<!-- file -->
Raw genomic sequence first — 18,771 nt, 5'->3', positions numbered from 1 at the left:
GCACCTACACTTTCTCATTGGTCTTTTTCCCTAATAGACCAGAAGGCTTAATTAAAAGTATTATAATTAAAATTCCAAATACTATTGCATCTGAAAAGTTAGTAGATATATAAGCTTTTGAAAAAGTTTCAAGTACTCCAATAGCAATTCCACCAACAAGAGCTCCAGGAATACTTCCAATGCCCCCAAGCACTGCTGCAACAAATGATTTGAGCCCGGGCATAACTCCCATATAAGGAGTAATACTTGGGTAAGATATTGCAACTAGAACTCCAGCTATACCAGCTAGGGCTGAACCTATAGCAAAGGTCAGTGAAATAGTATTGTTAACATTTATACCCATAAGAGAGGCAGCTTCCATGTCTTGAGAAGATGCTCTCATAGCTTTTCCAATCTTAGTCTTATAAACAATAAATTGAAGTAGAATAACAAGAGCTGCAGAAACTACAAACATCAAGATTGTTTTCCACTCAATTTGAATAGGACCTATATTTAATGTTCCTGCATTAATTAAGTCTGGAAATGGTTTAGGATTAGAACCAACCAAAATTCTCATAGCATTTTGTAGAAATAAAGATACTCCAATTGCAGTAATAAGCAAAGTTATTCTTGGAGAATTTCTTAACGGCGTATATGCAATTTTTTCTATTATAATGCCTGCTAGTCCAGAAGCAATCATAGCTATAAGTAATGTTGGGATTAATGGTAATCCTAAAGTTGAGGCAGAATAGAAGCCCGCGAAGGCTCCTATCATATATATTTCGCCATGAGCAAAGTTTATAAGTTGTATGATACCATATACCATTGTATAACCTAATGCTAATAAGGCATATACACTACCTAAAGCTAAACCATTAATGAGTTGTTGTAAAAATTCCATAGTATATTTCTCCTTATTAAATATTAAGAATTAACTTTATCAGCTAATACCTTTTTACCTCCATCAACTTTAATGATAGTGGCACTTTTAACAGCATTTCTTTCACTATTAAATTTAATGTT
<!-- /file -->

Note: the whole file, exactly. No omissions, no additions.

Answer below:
Raw genomic sequence first — 18,771 nt, 5'->3', positions numbered from 1 at the left:
GCACCTACACTTTCTCATTGGTCTTTTTCCCTAATAGACCAGAAGGCTTAATTAAAAGTATTATAATTAAAATTCCAAATACTATTGCATCTGAAAAGTTAGTAGATATATAAGCTTTTGAAAAAGTTTCAAGTACTCCAATAGCAATTCCACCAACAAGAGCTCCAGGAATACTTCCAATGCCCCCAAGCACTGCTGCAACAAATGATTTGAGCCCGGGCATAACTCCCATATAAGGAGTAATACTTGGGTAAGATATTGCAACTAGAACTCCAGCTATACCAGCTAGGGCTGAACCTATAGCAAAGGTCAGTGAAATAGTATTGTTAACATTTATACCCATAAGAGAGGCAGCTTCCATGTCTTGAGAAGATGCTCTCATAGCTTTTCCAATCTTAGTCTTATAAACAATAAATTGAAGTAGAATAACAAGAGCTGCAGAAACTACAAACATCAAGATTGTTTTCCACTCAATTTGAATAGGACCTATATTTAATGTTCCTGCATTAATTAAGTCTGGAAATGGTTTAGGATTAGAACCAACCAAAATTCTCATAGCATTTTGTAGAAATAAAGATACTCCAATTGCAGTAATAAGCAAAGTTATTCTTGGAGAATTTCTTAACGGCGTATATGCAATTTTTTCTATTATAATGCCTGCTAGTCCAGAAGCAATCATAGCTATAAGTAATGTTGGGATTAATGGTAATCCTAAAGTTGAGGCAGAATAGAAGCCCGCGAAGGCTCCTATCATATATATTTCGCCATGAGCAAAGTTTATAAGTTGTATGATACCATATACCATTGTATAACCTAATGCTAATAAGGCATATACACTACCTAAAGCTAAACCATTAATGAGTTGTTGTAAAAATTCCATAGTATATTTCTCCTTATTAAATATTAAGAATTAACTTTATCAGCTAATACCTTTTTACCTCCATCAACTTTAATGATAGTGGCACTTTTAACAGCATTTCTTTCACTATTAAATTTAATGTT